Well, I just spent the last three hours clearing a safe pathway for the annual Squirrel-O-Rama that happens in my backyard every year. After three hours of weed pulling, rock picking, and brush cutting I have decided that in my next life I want to return with a spider phobia so my partner will have the honors of being course designer and safety monitor for this event. It’s got to be the best excuse around. I know, I know… it’s not an excuse it’s a phobia. Just like my hate go to the grocery store phobia.
Our backyard is famous for having the largest hazelnut tree on our block and for the next few months my dogs are in heaven. Tess and Lucy (our Yorkie) make quite a team. Lucy with her amazing hearing and border collie-like reflexes is able to stay out of Tess’s path and Tess with her, well…. speed and ability to leap small dogs in a single bound, make for a wonderful partnership. It really is quite amazing to watch them work the grounds and equally amusing watching the squirrels work the dogs.
Prevention was my motive for today’s yard war. I can’t help it. I’ve worked with too many dogs that have come up lame during their own form of Squirrel-O-Rama, either by stepping in a hole (Achilles tendon avulsion), quick changes of directions on uneven surface (CCL rupture), being impaled in the chest by a sapling (torn pectoral muscles with punctured lung), and dog vs. retaining wall (dislocated hip), to just name a few. Let’s just call this form of “prevention OCD” an occupational hazard, but it’s my preventive nature that originally led me to become a Certified Canine Rehabilitation Therapist in the first place.
Injury prevention is vital for our dog’s athletic longevity. In my opinion, injury prevention has three parts. The first part involves what we provide for our dog, which includes conditioning opportunities and well-balance nutrition. The second part encompasses the many nuances of teaching and communication that are required for our dog to know its “job” and understand what is required for a safe and successful outcome. The final step is a huge responsibility. It necessitates knowing our dog well enough to pick up on the many non-verbal breadcrumbs that they leave us on a daily basis and trusting our intuition over our desire for that Q, or improved yards per second. And it requires believing that our dog wants to please us above all else, which most times means overriding their capacity to handle the repetitive stresses that are required on their body to get us that elusive QQ and for them a joyous welcome at the end of a run.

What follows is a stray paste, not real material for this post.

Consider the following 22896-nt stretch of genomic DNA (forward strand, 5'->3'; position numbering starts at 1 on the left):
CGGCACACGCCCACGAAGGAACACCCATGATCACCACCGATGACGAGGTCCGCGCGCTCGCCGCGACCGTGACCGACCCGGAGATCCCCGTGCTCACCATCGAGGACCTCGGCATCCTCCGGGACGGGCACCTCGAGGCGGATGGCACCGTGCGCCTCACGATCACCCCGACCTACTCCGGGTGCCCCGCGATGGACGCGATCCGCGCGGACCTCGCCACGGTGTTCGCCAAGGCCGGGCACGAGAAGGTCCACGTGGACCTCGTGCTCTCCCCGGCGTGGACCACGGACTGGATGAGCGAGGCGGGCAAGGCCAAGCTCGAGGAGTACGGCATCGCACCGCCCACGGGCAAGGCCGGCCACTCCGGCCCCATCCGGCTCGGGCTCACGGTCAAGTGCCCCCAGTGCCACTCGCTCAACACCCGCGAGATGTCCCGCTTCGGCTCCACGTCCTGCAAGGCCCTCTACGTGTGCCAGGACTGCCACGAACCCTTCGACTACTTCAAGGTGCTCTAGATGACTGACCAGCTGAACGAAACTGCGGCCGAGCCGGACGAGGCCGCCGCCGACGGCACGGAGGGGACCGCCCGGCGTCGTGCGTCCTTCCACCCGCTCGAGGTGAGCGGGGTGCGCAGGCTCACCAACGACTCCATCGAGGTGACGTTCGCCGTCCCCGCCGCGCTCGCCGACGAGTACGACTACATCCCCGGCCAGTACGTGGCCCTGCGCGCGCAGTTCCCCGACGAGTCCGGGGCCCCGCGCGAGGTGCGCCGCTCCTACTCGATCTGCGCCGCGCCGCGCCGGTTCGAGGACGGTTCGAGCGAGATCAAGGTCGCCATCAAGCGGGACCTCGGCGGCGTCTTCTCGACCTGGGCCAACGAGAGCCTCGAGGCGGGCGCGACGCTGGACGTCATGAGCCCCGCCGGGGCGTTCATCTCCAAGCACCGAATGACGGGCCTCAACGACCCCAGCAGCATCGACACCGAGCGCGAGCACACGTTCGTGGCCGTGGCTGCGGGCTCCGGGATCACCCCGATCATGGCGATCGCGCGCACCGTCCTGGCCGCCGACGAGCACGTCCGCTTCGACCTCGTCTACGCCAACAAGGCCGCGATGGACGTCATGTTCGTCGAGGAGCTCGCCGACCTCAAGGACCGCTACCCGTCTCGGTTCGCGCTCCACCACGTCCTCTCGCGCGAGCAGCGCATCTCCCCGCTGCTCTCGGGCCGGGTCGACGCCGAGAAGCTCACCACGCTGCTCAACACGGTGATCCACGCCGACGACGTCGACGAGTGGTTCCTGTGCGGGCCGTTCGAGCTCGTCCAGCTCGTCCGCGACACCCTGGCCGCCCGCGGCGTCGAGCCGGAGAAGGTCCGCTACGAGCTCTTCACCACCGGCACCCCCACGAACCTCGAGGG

Due to the obvious communication limitations between human beings and canines sometimes we never notice that mineralization of the biceps tendon brewing until lameness appears. I talk with MANY dog owners on a weekly basis that say “I thought something was off, but I just thought he was being stubborn” or “he just didn’t seem like himself today” or “I knew something was up when he popped out of the weaves, but I just couldn’t put my finger on it” followed by “but he did great the rest of the course so I didn’t worry”. I get it. I really do. Learning a new language is hard, especially as we get older.
Knowing your dog means putting your hands on him or her and feeling what “normal” feels like. Sparing you all the medical jargon, when I assess a dog I have an expected norm that I feel for. I start at the dog’s feet and move and poke everything starting from the toes to the tip of the tail. I push, pull, poke, and strum, with a focus to clear and rule out all the joints and muscles in the dog’s body. Why? Because dogs naturally hide their “weakness”. Their instincts tell them that injury equates to being left behind by the pack. They don’t want this to happen, especially not by you. So the detective work begins. Because Fido is not “talking”, I begin my interrogation with you and then I put your dog through an arsenal of positions to get your dog’s body “talking”, spilling the beans about any sore, aching, or painful areas. Nothing as invasive has water boarding of course, but they do usually come around, even the bull-headed Staffy with the pain tolerance of King Kong. For the high pain tolerance type breeds I take a sneakier approach. First, I get them nice and relaxed then I pounce. It might take a little longer, but it works every time.
So, back to preventions and step three. Try this, go ahead and start poking at your dog. Feel around on a daily basis. Poke on lazy days and poke right after a trial. Do you notice any difference? You just might surprise yourself and find a sore spot or two. Is your dog resistant to anything? Lightly run your hand down it’s back. Do you feel any areas of temperature change? Feeling your dog’s “normal” is prevention.
Do you know what your dog’s natural stretching pattern is? How your dog raises and lowers itself to and from the ground? Does it always lie on one side? How does it go up and down the stairs? Observing your dog’s “normal” is prevention.
How cool would it be to be able to palpate a sore spot and intervene with massage or ice before it became a chronic muscle injury? How great would it be to go to your vet with enough information about your dog to feel part of your dog’s team? How amazing would it be to identify an issue early rather than waiting for lameness to be your guide?
Knowing your dog’s “normal” is how you identify change and noticing change early is prevention.
Now, let the games begin!